We reinstated laws making it a crime to lie to parliament; we kick-started an “open data” revolution by proactively releasing information; we routinely publish details of ministers’ diaries; and we responded decisively when our own Parliamentary Crime and Misconduct Committee failed to uphold our high standards of accountability. The committee system has, contrary to some reports, been used extensively, with 116 of the 122 bills my government has introduced being referred to a committee.

    Confidence in Queensland has surged over the course of the year. We’ve seen billions of dollars in foreign investment. New tourism investment stands ready to flow in to Queensland from as far afield as China, Japan and the United Arab Emirates. A Westpac survey has reaffirmed this, the Business Confidence Index for Queensland increasing 12.9 points to 63.3, the highest level since the election in March last year.

    We strive towards becoming the best state in Australia, with the best-performing economy, government, hospitals and schools. We are ensuring that support for the science and biotech industries isn’t just a slogan, but a reality.

    That is why we have invested millions of dollars into science and innovation including Alzheimer’s research, robotics and the grains industry.

    Equally, we want our state to be safe, a place where families can live without fear of crime and criminal gangs. I was heartened that, just last month, former South Australian Labor attorney-general Michael Atkinson put his political views aside to support my government’s crackdown on the criminal bikie gangs, suggesting we had the “magic formula”.

    These tougher laws have also been backed by Gold Coast Tourism chief executive Martin Winter who said our tough stance was the key to protecting the tourism trade, which attracts 12 million people to the region a year.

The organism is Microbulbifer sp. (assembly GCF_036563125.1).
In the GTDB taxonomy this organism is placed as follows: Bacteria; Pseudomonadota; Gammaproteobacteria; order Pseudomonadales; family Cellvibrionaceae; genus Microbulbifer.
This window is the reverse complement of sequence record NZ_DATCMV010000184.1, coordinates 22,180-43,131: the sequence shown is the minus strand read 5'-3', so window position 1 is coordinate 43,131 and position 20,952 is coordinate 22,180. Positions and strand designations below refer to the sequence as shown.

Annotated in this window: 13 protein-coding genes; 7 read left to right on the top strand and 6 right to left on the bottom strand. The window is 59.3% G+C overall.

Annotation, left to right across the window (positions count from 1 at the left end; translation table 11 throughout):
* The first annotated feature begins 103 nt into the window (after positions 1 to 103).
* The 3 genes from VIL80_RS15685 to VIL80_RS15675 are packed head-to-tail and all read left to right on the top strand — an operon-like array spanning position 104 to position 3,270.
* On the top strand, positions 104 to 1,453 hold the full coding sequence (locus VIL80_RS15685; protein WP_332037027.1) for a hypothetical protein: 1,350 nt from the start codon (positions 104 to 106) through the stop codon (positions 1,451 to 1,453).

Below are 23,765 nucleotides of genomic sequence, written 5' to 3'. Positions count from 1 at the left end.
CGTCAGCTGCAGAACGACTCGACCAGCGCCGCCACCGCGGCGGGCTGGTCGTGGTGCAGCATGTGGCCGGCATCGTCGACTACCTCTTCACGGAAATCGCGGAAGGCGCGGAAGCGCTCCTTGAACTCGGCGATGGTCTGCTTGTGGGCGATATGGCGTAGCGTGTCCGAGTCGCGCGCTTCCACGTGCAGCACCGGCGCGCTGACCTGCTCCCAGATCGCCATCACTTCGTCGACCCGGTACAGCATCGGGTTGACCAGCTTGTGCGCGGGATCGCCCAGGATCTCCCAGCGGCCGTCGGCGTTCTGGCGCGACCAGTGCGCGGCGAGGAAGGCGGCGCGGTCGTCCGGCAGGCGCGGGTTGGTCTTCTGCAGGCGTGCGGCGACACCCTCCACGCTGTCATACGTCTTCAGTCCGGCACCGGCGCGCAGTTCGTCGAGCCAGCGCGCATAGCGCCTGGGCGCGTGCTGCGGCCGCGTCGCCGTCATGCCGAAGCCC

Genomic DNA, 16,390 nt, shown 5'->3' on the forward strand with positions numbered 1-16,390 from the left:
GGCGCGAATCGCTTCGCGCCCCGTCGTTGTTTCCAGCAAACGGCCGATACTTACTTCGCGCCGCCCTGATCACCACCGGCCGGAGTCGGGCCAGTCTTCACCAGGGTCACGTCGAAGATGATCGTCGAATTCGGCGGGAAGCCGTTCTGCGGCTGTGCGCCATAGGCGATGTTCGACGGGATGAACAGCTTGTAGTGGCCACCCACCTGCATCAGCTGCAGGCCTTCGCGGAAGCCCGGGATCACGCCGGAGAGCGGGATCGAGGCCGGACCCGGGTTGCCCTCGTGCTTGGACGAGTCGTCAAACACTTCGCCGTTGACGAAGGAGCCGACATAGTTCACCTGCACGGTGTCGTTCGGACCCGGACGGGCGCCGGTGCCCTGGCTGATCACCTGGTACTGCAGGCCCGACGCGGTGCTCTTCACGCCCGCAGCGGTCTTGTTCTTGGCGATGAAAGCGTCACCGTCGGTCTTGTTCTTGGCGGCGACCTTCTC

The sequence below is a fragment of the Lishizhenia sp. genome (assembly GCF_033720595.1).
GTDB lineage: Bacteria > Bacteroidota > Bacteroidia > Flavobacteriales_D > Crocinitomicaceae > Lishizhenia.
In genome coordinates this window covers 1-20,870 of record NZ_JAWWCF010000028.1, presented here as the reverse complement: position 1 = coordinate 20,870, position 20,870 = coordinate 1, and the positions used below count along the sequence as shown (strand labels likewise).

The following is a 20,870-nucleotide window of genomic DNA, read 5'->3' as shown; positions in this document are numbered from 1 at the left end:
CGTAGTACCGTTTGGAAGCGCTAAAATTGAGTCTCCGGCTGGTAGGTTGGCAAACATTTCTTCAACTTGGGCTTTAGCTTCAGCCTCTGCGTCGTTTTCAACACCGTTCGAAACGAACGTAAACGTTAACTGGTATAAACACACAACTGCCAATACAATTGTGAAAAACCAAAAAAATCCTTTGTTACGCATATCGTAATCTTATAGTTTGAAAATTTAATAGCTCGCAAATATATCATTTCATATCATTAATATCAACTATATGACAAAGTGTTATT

I cannot agree with Fitzgerald’s assertion of a “slanging match” between the government and Tony Fitzgerald.

    While I may not share many of his opinions, I have frequently defended his right to express them. That’s the way we conduct government in Queensland.

    Similarly, I stand accused of denigrating the judiciary. Again, I plead not guilty.

    My words have been carefully chosen, and have displayed not a hint of bitterness. I utterly reject the notion that because you believe sentencing should reflect community standards you are somehow a redneck or are trashing the separation of powers.

    It is a totally reasonable position, supported – I believe – by the vast majority of Queenslanders. My government believes that for too long the scales of justice have been tipped in favour of the perpetrator rather than the victim, and we will not tolerate that any longer.

    Sadly, there has been a lot of hypocrisy on this issue. In 2007, Kevin Rudd when prime minister said he was “appalled” by a judge’s “disgusting” decision; while Peter Beattie, Anna Bligh and other Labor figures have also been far less measured in their critiques.

    I’m excited to head into the new year on the back of some fantastic achievements from the LNP government. Queensland now has the best-performing emergency departments in the country, with 75 per cent of patients leaving within four hours.